The British Council of Offices held its annual conference last week. One key theme of the series of meetings was the changing landscape of the purposes of office space. London 2010, the title of the conference, recognised the increasing problems that mobile technology is posing to the traditional office.
Easy email and internet access, and ever-smaller technology from laptop computers and net books to Blackberries and smart phones, are rendering communication equipment more and more portable and physical offices less and less relevant. Coupled with the recession, which saw a surge in both serviced office users and home-workers, companies are wondering about rethinking their approach to fixed premises.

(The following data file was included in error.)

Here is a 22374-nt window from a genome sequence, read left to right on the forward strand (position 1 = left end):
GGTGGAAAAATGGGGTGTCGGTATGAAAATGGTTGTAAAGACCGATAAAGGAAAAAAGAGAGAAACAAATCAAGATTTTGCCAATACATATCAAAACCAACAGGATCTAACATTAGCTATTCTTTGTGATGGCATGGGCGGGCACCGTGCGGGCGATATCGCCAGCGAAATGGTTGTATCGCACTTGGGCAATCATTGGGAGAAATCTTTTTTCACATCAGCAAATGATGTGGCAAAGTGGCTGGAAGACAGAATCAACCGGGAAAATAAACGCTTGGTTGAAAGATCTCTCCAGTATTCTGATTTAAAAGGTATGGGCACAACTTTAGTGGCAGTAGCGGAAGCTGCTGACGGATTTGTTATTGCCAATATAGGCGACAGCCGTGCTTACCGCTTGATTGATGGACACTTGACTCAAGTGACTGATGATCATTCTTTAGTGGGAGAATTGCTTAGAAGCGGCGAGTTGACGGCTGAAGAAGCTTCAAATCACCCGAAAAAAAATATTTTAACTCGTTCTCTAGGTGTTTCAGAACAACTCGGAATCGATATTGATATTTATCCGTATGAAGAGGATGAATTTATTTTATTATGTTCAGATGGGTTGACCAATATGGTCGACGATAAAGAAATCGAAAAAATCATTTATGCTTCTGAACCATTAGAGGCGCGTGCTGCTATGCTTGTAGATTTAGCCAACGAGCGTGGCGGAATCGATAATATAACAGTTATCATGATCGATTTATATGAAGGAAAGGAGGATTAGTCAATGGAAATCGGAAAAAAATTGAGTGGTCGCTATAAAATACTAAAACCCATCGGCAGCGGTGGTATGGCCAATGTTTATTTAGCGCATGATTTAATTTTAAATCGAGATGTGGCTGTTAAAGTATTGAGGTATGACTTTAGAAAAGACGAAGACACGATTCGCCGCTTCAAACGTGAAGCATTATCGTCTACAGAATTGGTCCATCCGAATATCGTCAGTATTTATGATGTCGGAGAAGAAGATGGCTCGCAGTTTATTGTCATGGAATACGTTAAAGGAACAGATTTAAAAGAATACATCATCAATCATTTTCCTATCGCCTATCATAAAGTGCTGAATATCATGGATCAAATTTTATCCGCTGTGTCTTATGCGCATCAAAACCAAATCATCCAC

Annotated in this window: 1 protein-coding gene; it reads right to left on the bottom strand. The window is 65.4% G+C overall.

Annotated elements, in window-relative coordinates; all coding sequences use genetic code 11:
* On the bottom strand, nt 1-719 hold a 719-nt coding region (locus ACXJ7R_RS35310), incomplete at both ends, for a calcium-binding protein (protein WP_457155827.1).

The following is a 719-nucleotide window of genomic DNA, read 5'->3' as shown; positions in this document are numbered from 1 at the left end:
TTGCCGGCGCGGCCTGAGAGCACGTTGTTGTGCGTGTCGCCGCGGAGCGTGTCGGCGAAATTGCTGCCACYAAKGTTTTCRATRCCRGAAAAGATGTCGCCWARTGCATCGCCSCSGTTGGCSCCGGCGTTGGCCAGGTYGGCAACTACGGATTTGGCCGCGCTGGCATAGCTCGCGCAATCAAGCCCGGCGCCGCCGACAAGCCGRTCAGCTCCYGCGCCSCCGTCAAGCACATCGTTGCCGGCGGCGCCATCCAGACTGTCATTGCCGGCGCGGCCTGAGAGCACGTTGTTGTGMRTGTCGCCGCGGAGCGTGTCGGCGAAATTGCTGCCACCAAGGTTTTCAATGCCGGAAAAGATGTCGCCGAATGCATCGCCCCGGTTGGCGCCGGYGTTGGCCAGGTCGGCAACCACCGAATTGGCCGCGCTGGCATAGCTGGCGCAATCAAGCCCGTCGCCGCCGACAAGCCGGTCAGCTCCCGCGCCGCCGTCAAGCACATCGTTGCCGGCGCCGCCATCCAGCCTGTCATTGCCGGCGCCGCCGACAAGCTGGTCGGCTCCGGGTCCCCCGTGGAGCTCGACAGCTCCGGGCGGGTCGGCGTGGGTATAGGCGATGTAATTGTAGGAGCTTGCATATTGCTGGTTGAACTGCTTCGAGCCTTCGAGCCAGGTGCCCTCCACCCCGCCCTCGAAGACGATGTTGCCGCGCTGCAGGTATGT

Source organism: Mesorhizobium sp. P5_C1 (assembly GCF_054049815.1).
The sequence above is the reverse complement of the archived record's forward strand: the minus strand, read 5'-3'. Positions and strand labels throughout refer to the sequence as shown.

However, the conference also identified that the primary purpose of office space is to encourage interactions between staff. Despite its advantages, technology holds intrinsic problems by mediating communication. In that respect, there is no substitute for the traditional face-to-face meeting.
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